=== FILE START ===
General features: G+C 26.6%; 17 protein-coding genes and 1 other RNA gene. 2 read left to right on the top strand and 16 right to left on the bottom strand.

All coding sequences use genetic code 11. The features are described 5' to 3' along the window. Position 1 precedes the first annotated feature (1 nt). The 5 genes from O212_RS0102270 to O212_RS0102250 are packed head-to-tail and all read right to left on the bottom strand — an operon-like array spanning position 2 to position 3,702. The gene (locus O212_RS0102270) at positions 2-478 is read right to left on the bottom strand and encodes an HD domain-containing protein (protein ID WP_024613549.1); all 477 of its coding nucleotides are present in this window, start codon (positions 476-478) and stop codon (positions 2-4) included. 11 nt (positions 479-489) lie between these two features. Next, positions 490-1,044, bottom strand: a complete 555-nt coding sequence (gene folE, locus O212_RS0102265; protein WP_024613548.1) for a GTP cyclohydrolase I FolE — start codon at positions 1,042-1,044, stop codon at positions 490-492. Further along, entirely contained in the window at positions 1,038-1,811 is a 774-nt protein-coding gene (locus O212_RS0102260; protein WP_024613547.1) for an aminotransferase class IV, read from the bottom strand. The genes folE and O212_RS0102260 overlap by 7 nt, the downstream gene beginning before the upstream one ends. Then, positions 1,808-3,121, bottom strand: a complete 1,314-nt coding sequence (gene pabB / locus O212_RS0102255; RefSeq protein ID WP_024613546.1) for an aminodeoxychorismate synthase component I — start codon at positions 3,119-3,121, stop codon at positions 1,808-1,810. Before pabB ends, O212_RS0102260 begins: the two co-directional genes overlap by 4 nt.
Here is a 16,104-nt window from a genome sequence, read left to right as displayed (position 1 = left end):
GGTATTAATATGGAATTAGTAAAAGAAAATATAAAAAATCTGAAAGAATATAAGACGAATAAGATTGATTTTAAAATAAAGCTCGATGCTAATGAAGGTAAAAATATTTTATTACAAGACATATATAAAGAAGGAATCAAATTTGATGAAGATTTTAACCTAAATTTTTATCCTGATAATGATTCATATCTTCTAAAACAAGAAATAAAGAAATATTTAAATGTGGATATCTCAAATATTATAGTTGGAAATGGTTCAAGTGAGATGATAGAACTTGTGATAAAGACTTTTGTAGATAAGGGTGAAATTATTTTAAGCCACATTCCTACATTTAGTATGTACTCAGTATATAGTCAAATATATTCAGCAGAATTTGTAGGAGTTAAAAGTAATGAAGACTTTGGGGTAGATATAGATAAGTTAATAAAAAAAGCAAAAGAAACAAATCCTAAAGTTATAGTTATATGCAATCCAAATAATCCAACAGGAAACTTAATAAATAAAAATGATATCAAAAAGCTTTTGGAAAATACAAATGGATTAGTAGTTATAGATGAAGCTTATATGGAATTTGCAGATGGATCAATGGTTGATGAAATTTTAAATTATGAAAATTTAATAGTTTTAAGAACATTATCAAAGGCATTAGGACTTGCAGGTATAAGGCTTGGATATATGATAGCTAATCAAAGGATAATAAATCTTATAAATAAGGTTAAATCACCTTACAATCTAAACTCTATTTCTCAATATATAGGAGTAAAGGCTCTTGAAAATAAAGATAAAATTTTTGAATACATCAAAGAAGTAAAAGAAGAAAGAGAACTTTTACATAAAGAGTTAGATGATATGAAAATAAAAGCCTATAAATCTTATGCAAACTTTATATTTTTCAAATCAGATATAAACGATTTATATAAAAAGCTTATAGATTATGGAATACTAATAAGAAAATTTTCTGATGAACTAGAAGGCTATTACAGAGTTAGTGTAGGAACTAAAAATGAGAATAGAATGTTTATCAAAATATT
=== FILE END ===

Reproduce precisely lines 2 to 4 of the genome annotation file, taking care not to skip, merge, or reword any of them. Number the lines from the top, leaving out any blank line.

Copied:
All coding sequences use genetic code 11. The features are described 5' to 3' along the window. Position 1 precedes the first annotated feature (1 nt). The 5 genes from O212_RS0102270 to O212_RS0102250 are packed head-to-tail and all read right to left on the bottom strand — an operon-like array spanning position 2 to position 3,702. The gene (locus O212_RS0102270) at positions 2-478 is read right to left on the bottom strand and encodes an HD domain-containing protein (protein ID WP_024613549.1); all 477 of its coding nucleotides are present in this window, start codon (positions 476-478) and stop codon (positions 2-4) included. 11 nt (positions 479-489) lie between these two features. Next, positions 490-1,044, bottom strand: a complete 555-nt coding sequence (gene folE, locus O212_RS0102265; protein WP_024613548.1) for a GTP cyclohydrolase I FolE — start codon at positions 1,042-1,044, stop codon at positions 490-492. Further along, entirely contained in the window at positions 1,038-1,811 is a 774-nt protein-coding gene (locus O212_RS0102260; protein WP_024613547.1) for an aminotransferase class IV, read from the bottom strand. The genes folE and O212_RS0102260 overlap by 7 nt, the downstream gene beginning before the upstream one ends. Then, positions 1,808-3,121, bottom strand: a complete 1,314-nt coding sequence (gene pabB / locus O212_RS0102255; RefSeq protein ID WP_024613546.1) for an aminodeoxychorismate synthase component I — start codon at positions 3,119-3,121, stop codon at positions 1,808-1,810. Before pabB ends, O212_RS0102260 begins: the two co-directional genes overlap by 4 nt.
Here is a 16,104-nt window from a genome sequence, read left to right as displayed (position 1 = left end):
GGTATTAATATGGAATTAGTAAAAGAAAATATAAAAAATCTGAAAGAATATAAGACGAATAAGATTGATTTTAAAATAAAGCTCGATGCTAATGAAGGTAAAAATATTTTATTACAAGACATATATAAAGAAGGAATCAAATTTGATGAAGATTTTAACCTAAATTTTTATCCTGATAATGATTCATATCTTCTAAAACAAGAAATAAAGAAATATTTAAATGTGGATATCTCAAATATTATAGTTGGAAATGGTTCAAGTGAGATGATAGAACTTGTGATAAAGACTTTTGTAGATAAGGGTGAAATTATTTTAAGCCACATTCCTACATTTAGTATGTACTCAGTATATAGTCAAATATATTCAGCAGAATTTGTAGGAGTTAAAAGTAATGAAGACTTTGGGGTAGATATAGATAAGTTAATAAAAAAAGCAAAAGAAACAAATCCTAAAGTTATAGTTATATGCAATCCAAATAATCCAACAGGAAACTTAATAAATAAAAATGATATCAAAAAGCTTTTGGAAAATACAAATGGATTAGTAGTTATAGATGAAGCTTATATGGAATTTGCAGATGGATCAATGGTTGATGAAATTTTAAATTATGAAAATTTAATAGTTTTAAGAACATTATCAAAGGCATTAGGACTTGCAGGTATAAGGCTTGGATATATGATAGCTAATCAAAGGATAATAAATCTTATAAATAAGGTTAAATCACCTTACAATCTAAACTCTATTTCTCAATATATAGGAGTAAAGGCTCTTGAAAATAAAGATAAAATTTTTGAATACATCAAAGAAGTAAAAGAAGAAAGAGAACTTTTACATAAAGAGTTAGATGATATGAAAATAAAAGCCTATAAATCTTATGCAAACTTTATATTTTTCAAATCAGATATAAACGATTTATATAAAAAGCTTATAGATTATGGAATACTAATAAGAAAATTTTCTGATGAACTAGAAGGCTATTACAGAGTTAGTGTAGGAACTAAAAATGAGAATAGAATGTTTATCAAAATATT